The Role and Impact of Collective Bargaining

March 2, 2011

Collective bargaining refers to the regular, district-level negotiations of teacher representatives (labor) and district representatives (management) regarding salary, working conditions, and terms of employment. The result is a collective bargaining agreement (CBA), commonly called a union contract that covers all teachers, whether or not they are union members.

Collective bargaining has a relatively short history in U.S. education; it has been common practice for only about 40 years. The National Labor Relations Act broadly governs collective bargaining. Approximately 33 states legislatively define collective bargaining—whether it is mandatory, optional, or prohibited; who can be covered by a CBA; which issues are negotiable; and actions to take if an agreement cannot be reached. Most states limit the scope of bargaining to wages, hours, and other conditions of employment such as health benefits, vacation time, and pension plans. Sometimes states are divided into two groups—union and “right to work.” However, a “right to work” state simply means that CBAs are prevented from requiring workers to support and share the costs of union representation.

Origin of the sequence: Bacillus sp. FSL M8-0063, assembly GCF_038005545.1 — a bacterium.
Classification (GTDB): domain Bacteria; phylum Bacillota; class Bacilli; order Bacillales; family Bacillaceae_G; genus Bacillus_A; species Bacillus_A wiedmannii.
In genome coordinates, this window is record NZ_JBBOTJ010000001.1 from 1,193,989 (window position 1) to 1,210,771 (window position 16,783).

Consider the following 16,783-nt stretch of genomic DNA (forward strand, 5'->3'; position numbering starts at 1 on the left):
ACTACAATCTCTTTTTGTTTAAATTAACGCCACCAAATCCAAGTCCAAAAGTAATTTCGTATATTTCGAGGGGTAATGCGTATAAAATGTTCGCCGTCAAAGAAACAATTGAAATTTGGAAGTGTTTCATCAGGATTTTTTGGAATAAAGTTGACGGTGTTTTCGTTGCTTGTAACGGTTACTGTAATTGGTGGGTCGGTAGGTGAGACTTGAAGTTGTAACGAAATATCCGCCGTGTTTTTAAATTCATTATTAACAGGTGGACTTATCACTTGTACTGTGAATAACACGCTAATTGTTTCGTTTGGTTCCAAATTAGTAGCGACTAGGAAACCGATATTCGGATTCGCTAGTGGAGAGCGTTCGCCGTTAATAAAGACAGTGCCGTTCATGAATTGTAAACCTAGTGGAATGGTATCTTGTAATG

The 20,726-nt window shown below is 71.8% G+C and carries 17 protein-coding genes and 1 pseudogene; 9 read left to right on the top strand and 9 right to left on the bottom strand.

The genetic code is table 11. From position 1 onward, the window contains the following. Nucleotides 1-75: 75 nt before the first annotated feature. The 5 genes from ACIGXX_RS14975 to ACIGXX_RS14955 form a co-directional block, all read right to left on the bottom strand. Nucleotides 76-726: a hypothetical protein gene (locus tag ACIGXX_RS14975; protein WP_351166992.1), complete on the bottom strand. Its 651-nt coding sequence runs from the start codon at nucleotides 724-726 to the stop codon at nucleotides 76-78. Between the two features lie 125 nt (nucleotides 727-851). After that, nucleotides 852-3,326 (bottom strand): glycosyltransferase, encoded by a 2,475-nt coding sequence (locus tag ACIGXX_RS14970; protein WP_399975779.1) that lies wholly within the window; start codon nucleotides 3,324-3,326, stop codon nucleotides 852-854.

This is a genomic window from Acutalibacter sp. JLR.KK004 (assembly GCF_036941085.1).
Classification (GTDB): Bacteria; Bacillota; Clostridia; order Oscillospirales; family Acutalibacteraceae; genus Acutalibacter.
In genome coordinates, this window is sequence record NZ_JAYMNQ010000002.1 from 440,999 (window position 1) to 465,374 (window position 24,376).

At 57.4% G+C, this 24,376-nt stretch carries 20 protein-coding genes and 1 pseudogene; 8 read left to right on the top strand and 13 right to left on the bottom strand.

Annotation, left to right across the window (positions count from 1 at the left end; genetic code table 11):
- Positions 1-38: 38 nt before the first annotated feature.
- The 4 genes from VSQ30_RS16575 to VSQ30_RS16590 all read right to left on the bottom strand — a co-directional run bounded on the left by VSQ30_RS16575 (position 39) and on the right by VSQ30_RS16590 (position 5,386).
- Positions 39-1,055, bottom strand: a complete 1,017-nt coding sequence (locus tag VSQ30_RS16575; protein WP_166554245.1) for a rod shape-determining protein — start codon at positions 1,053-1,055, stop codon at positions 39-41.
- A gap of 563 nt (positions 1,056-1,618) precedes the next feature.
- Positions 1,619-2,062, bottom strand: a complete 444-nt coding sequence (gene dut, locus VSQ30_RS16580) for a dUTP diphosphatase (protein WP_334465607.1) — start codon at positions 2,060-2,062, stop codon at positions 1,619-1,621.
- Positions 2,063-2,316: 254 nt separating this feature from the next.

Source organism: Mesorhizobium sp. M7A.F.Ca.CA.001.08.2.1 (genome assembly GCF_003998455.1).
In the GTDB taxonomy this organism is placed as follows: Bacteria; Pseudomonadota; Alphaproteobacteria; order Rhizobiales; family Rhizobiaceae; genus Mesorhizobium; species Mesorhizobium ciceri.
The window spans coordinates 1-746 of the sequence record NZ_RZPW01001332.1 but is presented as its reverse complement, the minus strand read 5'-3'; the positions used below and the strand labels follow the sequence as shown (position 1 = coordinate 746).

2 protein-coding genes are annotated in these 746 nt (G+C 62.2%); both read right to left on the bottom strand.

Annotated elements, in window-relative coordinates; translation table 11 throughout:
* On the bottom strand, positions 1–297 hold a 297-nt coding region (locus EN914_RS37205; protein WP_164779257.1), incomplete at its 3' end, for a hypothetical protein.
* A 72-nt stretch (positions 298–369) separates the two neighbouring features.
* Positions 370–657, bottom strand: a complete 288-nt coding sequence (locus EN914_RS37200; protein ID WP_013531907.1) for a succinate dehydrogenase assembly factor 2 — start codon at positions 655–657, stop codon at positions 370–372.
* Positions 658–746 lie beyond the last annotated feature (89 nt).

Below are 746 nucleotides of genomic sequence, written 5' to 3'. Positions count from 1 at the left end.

There is not a great deal of difference between collective bargaining states and noncollective bargaining states in terms of teacher wages, conditions of employment, etc. Most researchers agree that states and districts without collective bargaining have preemptively adopted legislation, policies, and practices bargained elsewhere.

Although CBAs have received a great deal of blame from education reformers as impediments to educational change, the reality is not that straightforward. The National Center for Teaching Quality (NCTQ), after developing TR3, a large database of union contracts, found that unions are a key factor in the policies that are applied to teachers. However, they argue that those interested in reform ought to look first at state laws, which set the stage for collective bargaining agreements and, in many cases, codify the policies—such as teacher tenure and evaluation—that frustrate reformers.

This article appeared in the January 2011 edition of the ICW Monthly Newsletter.